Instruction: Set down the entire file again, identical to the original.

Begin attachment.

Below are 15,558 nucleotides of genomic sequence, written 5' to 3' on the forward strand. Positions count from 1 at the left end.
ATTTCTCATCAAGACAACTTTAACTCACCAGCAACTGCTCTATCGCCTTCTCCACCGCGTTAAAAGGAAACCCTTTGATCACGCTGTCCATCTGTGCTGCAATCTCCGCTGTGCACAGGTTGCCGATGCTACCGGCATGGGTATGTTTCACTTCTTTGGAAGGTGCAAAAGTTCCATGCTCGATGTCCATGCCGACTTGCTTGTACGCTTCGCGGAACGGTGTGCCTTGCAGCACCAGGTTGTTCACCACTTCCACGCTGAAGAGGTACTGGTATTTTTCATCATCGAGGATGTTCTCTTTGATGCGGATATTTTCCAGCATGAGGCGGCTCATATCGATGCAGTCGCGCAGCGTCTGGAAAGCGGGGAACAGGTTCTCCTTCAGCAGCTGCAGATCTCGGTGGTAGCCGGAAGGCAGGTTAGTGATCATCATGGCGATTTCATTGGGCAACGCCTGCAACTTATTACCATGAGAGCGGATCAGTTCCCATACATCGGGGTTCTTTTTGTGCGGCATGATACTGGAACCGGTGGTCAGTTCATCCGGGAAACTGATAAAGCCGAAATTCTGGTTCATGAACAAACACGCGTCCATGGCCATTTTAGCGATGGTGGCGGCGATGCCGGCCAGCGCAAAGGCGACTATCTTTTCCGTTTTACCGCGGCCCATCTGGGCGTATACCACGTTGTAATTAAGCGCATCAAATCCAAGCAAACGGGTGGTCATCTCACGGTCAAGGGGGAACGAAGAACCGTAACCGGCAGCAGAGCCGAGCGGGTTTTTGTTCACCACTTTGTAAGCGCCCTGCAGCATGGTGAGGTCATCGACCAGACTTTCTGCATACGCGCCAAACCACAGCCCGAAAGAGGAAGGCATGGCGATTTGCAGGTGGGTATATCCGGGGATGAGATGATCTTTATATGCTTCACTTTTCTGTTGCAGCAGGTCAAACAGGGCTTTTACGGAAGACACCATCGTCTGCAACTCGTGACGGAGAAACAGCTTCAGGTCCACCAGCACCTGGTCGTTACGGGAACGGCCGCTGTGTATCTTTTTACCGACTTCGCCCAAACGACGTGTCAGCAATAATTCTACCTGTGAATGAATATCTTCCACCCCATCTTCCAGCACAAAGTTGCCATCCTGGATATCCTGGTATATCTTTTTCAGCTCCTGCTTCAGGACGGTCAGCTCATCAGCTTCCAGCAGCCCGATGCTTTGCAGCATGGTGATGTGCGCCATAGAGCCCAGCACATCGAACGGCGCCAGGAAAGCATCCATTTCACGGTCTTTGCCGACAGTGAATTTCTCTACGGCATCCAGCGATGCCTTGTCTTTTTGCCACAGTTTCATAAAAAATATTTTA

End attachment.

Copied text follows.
Below are 15,558 nucleotides of genomic sequence, written 5' to 3' on the forward strand. Positions count from 1 at the left end.
ATTTCTCATCAAGACAACTTTAACTCACCAGCAACTGCTCTATCGCCTTCTCCACCGCGTTAAAAGGAAACCCTTTGATCACGCTGTCCATCTGTGCTGCAATCTCCGCTGTGCACAGGTTGCCGATGCTACCGGCATGGGTATGTTTCACTTCTTTGGAAGGTGCAAAAGTTCCATGCTCGATGTCCATGCCGACTTGCTTGTACGCTTCGCGGAACGGTGTGCCTTGCAGCACCAGGTTGTTCACCACTTCCACGCTGAAGAGGTACTGGTATTTTTCATCATCGAGGATGTTCTCTTTGATGCGGATATTTTCCAGCATGAGGCGGCTCATATCGATGCAGTCGCGCAGCGTCTGGAAAGCGGGGAACAGGTTCTCCTTCAGCAGCTGCAGATCTCGGTGGTAGCCGGAAGGCAGGTTAGTGATCATCATGGCGATTTCATTGGGCAACGCCTGCAACTTATTACCATGAGAGCGGATCAGTTCCCATACATCGGGGTTCTTTTTGTGCGGCATGATACTGGAACCGGTGGTCAGTTCATCCGGGAAACTGATAAAGCCGAAATTCTGGTTCATGAACAAACACGCGTCCATGGCCATTTTAGCGATGGTGGCGGCGATGCCGGCCAGCGCAAAGGCGACTATCTTTTCCGTTTTACCGCGGCCCATCTGGGCGTATACCACGTTGTAATTAAGCGCATCAAATCCAAGCAAACGGGTGGTCATCTCACGGTCAAGGGGGAACGAAGAACCGTAACCGGCAGCAGAGCCGAGCGGGTTTTTGTTCACCACTTTGTAAGCGCCCTGCAGCATGGTGAGGTCATCGACCAGACTTTCTGCATACGCGCCAAACCACAGCCCGAAAGAGGAAGGCATGGCGATTTGCAGGTGGGTATATCCGGGGATGAGATGATCTTTATATGCTTCACTTTTCTGTTGCAGCAGGTCAAACAGGGCTTTTACGGAAGACACCATCGTCTGCAACTCGTGACGGAGAAACAGCTTCAGGTCCACCAGCACCTGGTCGTTACGGGAACGGCCGCTGTGTATCTTTTTACCGACTTCGCCCAAACGACGTGTCAGCAATAATTCTACCTGTGAATGAATATCTTCCACCCCATCTTCCAGCACAAAGTTGCCATCCTGGATATCCTGGTATATCTTTTTCAGCTCCTGCTTCAGGACGGTCAGCTCATCAGCTTCCAGCAGCCCGATGCTTTGCAGCATGGTGATGTGCGCCATAGAGCCCAGCACATCGAACGGCGCCAGGAAAGCATCCATTTCACGGTCTTTGCCGACAGTGAATTTCTCTACGGCATCCAGCGATGCCTTGTCTTTTTGCCACAGTTTCATAAAAAATATTTTA